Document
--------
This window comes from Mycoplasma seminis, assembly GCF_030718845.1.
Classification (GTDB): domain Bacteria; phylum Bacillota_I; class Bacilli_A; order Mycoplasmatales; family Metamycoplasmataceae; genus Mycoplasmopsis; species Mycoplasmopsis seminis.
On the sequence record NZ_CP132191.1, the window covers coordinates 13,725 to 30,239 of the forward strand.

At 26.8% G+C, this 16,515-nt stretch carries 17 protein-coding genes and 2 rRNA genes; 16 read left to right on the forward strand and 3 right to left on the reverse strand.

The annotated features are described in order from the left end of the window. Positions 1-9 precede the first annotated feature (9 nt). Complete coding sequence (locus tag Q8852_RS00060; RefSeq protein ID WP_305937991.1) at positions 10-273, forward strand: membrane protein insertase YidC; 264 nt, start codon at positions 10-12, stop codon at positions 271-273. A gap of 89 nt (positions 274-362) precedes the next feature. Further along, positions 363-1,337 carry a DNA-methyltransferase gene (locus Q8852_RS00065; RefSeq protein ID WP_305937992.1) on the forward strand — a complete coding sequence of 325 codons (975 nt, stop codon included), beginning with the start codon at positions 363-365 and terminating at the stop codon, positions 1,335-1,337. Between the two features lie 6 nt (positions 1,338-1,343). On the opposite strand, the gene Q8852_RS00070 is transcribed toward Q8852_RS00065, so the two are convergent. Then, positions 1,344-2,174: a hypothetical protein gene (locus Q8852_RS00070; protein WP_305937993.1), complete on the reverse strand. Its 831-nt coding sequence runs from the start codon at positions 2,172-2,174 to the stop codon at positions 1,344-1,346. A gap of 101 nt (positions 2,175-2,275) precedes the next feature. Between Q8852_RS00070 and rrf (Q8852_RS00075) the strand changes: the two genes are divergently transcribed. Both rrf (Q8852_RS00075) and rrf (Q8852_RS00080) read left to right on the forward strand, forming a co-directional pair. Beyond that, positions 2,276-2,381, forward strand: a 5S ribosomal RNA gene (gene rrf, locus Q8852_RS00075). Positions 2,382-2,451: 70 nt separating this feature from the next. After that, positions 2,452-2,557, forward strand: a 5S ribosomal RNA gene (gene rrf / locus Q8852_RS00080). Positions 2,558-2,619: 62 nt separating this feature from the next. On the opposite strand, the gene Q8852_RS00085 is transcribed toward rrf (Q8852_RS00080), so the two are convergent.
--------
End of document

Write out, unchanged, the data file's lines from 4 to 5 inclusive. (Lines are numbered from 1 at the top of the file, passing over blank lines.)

At 26.8% G+C, this 16,515-nt stretch carries 17 protein-coding genes and 2 rRNA genes; 16 read left to right on the forward strand and 3 right to left on the reverse strand.

The annotated features are described in order from the left end of the window. Positions 1-9 precede the first annotated feature (9 nt). Complete coding sequence (locus tag Q8852_RS00060; RefSeq protein ID WP_305937991.1) at positions 10-273, forward strand: membrane protein insertase YidC; 264 nt, start codon at positions 10-12, stop codon at positions 271-273. A gap of 89 nt (positions 274-362) precedes the next feature. Further along, positions 363-1,337 carry a DNA-methyltransferase gene (locus Q8852_RS00065; RefSeq protein ID WP_305937992.1) on the forward strand — a complete coding sequence of 325 codons (975 nt, stop codon included), beginning with the start codon at positions 363-365 and terminating at the stop codon, positions 1,335-1,337. Between the two features lie 6 nt (positions 1,338-1,343). On the opposite strand, the gene Q8852_RS00070 is transcribed toward Q8852_RS00065, so the two are convergent. Then, positions 1,344-2,174: a hypothetical protein gene (locus Q8852_RS00070; protein WP_305937993.1), complete on the reverse strand. Its 831-nt coding sequence runs from the start codon at positions 2,172-2,174 to the stop codon at positions 1,344-1,346. A gap of 101 nt (positions 2,175-2,275) precedes the next feature. Between Q8852_RS00070 and rrf (Q8852_RS00075) the strand changes: the two genes are divergently transcribed. Both rrf (Q8852_RS00075) and rrf (Q8852_RS00080) read left to right on the forward strand, forming a co-directional pair. Beyond that, positions 2,276-2,381, forward strand: a 5S ribosomal RNA gene (gene rrf, locus Q8852_RS00075). Positions 2,382-2,451: 70 nt separating this feature from the next. After that, positions 2,452-2,557, forward strand: a 5S ribosomal RNA gene (gene rrf / locus Q8852_RS00080). Positions 2,558-2,619: 62 nt separating this feature from the next. On the opposite strand, the gene Q8852_RS00085 is transcribed toward rrf (Q8852_RS00080), so the two are convergent.